Activity 4: Child Dedication
Activity time: 15 minutes
Materials for Activity
- Photos and memorabilia from child dedications in your congregation
Preparation for Activity
- Invite one or two families to tell the group about their child dedications. If inviting two families, one should have dedicated an older child and/or represent another diversity; seek out families with two moms, two dads, a single parent, or grandparents or other relatives raising children; families with multicultural ethnicities; and/or families whose dedication happened at another congregation, even in another faith.
- Offer visiting families these questions to help them prepare a five-minute or shorter presentation:
- Why did they decide to have a child dedicated?
- How old was the child? Was the child involved in the decision or the planning?
- Did the family help shape the ritual or did they follow a traditional or suggested ritual?
- Who was present? Who had a part in the ritual?
- What part did the congregation play? Refer to the Order of Service, if appropriate.
- Can they describe to what or whom they wished to dedicate their child?
- Did they and/or others, perhaps the congregation, dedicate themselves to the child? In what way?
- What did this ritual mean to them as UUs? As a family?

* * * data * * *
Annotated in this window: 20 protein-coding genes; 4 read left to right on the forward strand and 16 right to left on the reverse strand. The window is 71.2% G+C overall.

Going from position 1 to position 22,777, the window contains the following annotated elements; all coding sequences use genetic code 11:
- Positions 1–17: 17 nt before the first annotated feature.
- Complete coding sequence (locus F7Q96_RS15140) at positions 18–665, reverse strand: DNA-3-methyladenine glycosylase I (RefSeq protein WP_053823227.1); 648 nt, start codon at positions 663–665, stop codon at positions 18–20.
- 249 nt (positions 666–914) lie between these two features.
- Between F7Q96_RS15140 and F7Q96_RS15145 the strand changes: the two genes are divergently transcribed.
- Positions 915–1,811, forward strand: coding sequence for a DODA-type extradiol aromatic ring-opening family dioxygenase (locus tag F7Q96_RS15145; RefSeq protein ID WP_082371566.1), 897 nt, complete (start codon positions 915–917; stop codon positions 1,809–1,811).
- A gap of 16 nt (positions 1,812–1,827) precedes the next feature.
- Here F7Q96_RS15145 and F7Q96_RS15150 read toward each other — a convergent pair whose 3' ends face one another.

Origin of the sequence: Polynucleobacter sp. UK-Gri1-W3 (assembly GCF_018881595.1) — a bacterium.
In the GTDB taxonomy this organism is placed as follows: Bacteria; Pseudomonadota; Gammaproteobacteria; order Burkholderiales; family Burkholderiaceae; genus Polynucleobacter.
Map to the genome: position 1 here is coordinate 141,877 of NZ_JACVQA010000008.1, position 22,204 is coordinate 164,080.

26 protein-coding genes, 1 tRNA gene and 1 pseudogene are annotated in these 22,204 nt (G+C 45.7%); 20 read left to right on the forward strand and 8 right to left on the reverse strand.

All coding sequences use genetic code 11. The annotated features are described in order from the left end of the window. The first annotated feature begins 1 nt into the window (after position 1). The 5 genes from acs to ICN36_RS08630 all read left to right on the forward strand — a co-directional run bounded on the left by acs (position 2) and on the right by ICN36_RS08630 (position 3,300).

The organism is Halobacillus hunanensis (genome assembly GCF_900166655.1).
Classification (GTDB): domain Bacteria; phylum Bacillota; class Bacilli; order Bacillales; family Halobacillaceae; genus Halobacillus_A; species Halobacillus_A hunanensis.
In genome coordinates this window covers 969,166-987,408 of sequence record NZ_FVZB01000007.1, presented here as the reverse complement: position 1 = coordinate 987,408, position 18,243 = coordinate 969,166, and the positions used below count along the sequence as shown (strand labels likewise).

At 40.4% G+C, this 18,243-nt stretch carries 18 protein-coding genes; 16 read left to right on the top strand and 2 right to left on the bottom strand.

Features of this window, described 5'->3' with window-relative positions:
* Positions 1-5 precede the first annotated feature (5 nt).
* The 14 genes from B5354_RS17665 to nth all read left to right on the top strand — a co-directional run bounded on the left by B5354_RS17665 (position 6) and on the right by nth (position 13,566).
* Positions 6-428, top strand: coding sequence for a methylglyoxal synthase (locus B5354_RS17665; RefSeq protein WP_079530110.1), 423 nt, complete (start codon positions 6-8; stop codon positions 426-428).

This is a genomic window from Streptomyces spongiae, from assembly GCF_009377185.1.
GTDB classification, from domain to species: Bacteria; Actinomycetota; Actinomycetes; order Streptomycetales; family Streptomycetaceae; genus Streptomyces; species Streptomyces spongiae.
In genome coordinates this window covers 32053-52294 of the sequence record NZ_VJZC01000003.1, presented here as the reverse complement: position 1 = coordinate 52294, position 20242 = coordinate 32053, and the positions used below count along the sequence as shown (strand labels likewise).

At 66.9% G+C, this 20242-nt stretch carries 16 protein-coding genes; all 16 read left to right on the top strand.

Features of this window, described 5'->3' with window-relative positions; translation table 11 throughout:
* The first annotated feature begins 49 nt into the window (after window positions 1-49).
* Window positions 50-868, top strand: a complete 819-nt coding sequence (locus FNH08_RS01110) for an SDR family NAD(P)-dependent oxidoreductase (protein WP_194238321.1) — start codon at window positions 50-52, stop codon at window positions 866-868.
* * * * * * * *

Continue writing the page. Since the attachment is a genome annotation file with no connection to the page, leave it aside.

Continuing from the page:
- Confirm the families' attendance during the the workshop.
- Gather items from child dedications to show the children: photos, an Order of Service, a Child Dedication certificate, or flowers or a chalice such as those used in child dedication ceremonies in your congregation. Include items the visiting families wish to bring, but, it is fine to have items from other families' child dedications; these are just examples.
Description of Activity
Participants learn how families in the congregation have honored new life and new beginnings with a child dedication ceremony.
Say, in these words or your own:
Our group has talked about how we use rituals as signs of our faith. In our UU worship services, we have rituals to symbolize the opening and closings of our special worship time and space, rituals that show we support each other in good times and bad, and rituals that celebrate our common human experiences. Some rituals are associated with holidays. Others mark important changes, like birth, death, and becoming an adult.
Starting a new life is an important transition. As UUs, we sometimes use a ritual to honor new life and new beginnings, such as births and adoptions. A UU child dedication ritual is a sign of our reverence for life, our welcome of a new person, and our hope for the future of the world.
Some of you may have been dedicated in this UU congregation or in another one; some of you may not. It is not required in our faith that children be dedicated. It a choice some families make as a sign of their UU faith. As you already know, one way to show faith is not better than another.
Introduce the guest families. Facilitate five-minute or shorter presentations, which may include passing around or showing the group items you and the families have brought. Before guests speak, let children know they may raise a hand to ask a question during the presentation-or, instruct them to remember their questions for after each speaker has finished.
Facilitate questions and answers and make sure the children have a chance to examine the mementoes families have brought.
Thank the guests and congratulate the children on giving a warm reception.